Volkswagen Tiguan R interior
Sporting tweaks help to liven up the standard Tiguan’s slightly dull cabin, but it doesn’t feel quite as plush as some fast SUVs
Being a Tiguan, the go-faster R version was never going to win any awards for standout design. Other fast SUVs such as the Mercedes-AMG GLB 35 pack in a load more wow factor, and even the likes of the Cupra Formentor (which is essentially the same car as the Tiguan underneath the surface) does more to draw your eye in.
It’s a very straight-laced cabin. But there are at least a few sporting design touches to help lift the Tiguan R’s style appeal over that of the standard car. There’s plenty of cool blue stitching throughout the cabin, some smart-looking suede-like material on the chunky sports seats, a handful of R badges and blue ambient lighting (although up to 30 different colours are available).
It feels generally well made too, if a little bit cheap in places. The seat fabric on the seat centres and some of the scratchier plastics on the doors are particularly notable offenders in this regard. But the layout of all the car’s primary controls is very sensible indeed, so you won’t find you have to scrabble around too much to locate the button or switch you might be looking for.
As with normal versions of the Tiguan, the Tiguan R comes as standard with Volkswagen’s MIB3 generation infotainment software. So you get tech such as satellite navigation, Bluetooth connectivity, Apple CarPlay and Android Auto, as well as a range of connected internet services such as map updates and live traffic information.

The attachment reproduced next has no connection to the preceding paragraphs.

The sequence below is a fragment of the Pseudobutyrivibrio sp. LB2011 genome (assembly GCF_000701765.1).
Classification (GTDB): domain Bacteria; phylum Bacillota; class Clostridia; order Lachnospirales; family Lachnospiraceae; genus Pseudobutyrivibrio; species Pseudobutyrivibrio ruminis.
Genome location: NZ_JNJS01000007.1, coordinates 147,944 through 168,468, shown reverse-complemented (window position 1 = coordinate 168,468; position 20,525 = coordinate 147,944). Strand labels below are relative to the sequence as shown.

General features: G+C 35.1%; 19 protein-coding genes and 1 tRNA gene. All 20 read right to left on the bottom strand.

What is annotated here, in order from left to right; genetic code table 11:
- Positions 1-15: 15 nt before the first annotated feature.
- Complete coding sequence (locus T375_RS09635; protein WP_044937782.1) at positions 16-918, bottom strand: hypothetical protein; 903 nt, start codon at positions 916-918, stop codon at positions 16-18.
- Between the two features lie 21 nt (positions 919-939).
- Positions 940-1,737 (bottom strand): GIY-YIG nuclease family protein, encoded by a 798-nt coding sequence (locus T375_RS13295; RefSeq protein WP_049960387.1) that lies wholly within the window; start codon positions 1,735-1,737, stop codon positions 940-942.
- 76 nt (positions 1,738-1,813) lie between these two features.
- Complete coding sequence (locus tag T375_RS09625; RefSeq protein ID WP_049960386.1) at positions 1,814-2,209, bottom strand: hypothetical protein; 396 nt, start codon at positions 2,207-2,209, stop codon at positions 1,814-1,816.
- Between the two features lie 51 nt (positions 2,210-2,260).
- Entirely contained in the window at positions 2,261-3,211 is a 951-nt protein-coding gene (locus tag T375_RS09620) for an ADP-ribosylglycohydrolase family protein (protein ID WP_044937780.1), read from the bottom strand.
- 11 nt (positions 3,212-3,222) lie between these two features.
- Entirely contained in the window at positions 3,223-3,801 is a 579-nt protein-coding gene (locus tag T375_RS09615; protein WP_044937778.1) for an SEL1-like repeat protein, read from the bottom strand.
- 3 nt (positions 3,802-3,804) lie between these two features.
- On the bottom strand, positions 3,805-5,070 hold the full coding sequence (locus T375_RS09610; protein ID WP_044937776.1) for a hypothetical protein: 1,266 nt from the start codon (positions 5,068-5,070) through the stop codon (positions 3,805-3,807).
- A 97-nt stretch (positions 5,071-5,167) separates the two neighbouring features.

This is all access via a sharp-looking 8-inch touchscreen display. This is generally fairly easy to use, with relatively simple menu structure and good responsiveness to your inputs. If, however, you’d prefer to just hook up your phone and use Apple CarPlay or Android Auto instead, the process is simple enough. Both systems can be accessed wirelessly, so you won’t have to faff around with cables and the like either.
That said, if you want wireless smartphone charging, you’ll have to pay extra. Volkswagen will charge you £425 for that charger, too.
Behind the steering wheel you’ll find a large 10.3-inch digital instrument screen. This high-resolution display replaces traditional analogue dials, and is not only easy to read but highly customisable too. You can set it to display anything from mapping information, to song choice, to your classic trip computer and speedometer with the press of a button on the steering wheel.
Speaking of those steering wheel buttons, these are a more controversial. They’re touch-sensitive, so you don’t really have to push them down like you would a normal button. They can feel weird at first, and not everyone likes them. You might find it takes a bit of time to get used to them.